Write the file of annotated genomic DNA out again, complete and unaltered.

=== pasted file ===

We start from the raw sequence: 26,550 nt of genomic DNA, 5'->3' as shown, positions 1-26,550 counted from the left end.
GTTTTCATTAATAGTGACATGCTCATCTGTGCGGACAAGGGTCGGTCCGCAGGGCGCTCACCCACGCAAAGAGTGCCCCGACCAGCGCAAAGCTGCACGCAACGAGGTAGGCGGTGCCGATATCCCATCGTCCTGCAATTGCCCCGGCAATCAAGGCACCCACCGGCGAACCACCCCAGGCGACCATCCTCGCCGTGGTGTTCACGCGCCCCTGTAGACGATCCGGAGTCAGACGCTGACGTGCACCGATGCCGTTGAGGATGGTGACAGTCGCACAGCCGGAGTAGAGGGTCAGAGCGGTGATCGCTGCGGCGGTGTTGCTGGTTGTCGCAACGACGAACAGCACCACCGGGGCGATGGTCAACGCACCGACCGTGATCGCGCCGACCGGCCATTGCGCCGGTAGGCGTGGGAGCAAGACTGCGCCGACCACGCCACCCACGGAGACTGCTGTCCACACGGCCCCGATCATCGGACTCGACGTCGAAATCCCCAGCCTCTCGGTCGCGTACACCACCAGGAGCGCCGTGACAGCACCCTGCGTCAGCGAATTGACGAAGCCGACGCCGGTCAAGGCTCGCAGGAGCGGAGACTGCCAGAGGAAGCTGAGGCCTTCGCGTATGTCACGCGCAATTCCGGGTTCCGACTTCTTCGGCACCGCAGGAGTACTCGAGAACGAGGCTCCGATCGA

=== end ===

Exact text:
We start from the raw sequence: 26,550 nt of genomic DNA, 5'->3' as shown, positions 1-26,550 counted from the left end.
GTTTTCATTAATAGTGACATGCTCATCTGTGCGGACAAGGGTCGGTCCGCAGGGCGCTCACCCACGCAAAGAGTGCCCCGACCAGCGCAAAGCTGCACGCAACGAGGTAGGCGGTGCCGATATCCCATCGTCCTGCAATTGCCCCGGCAATCAAGGCACCCACCGGCGAACCACCCCAGGCGACCATCCTCGCCGTGGTGTTCACGCGCCCCTGTAGACGATCCGGAGTCAGACGCTGACGTGCACCGATGCCGTTGAGGATGGTGACAGTCGCACAGCCGGAGTAGAGGGTCAGAGCGGTGATCGCTGCGGCGGTGTTGCTGGTTGTCGCAACGACGAACAGCACCACCGGGGCGATGGTCAACGCACCGACCGTGATCGCGCCGACCGGCCATTGCGCCGGTAGGCGTGGGAGCAAGACTGCGCCGACCACGCCACCCACGGAGACTGCTGTCCACACGGCCCCGATCATCGGACTCGACGTCGAAATCCCCAGCCTCTCGGTCGCGTACACCACCAGGAGCGCCGTGACAGCACCCTGCGTCAGCGAATTGACGAAGCCGACGCCGGTCAAGGCTCGCAGGAGCGGAGACTGCCAGAGGAAGCTGAGGCCTTCGCGTATGTCACGCGCAATTCCGGGTTCCGACTTCTTCGGCACCGCAGGAGTACTCGAGAACGAGGCTCCGATCGA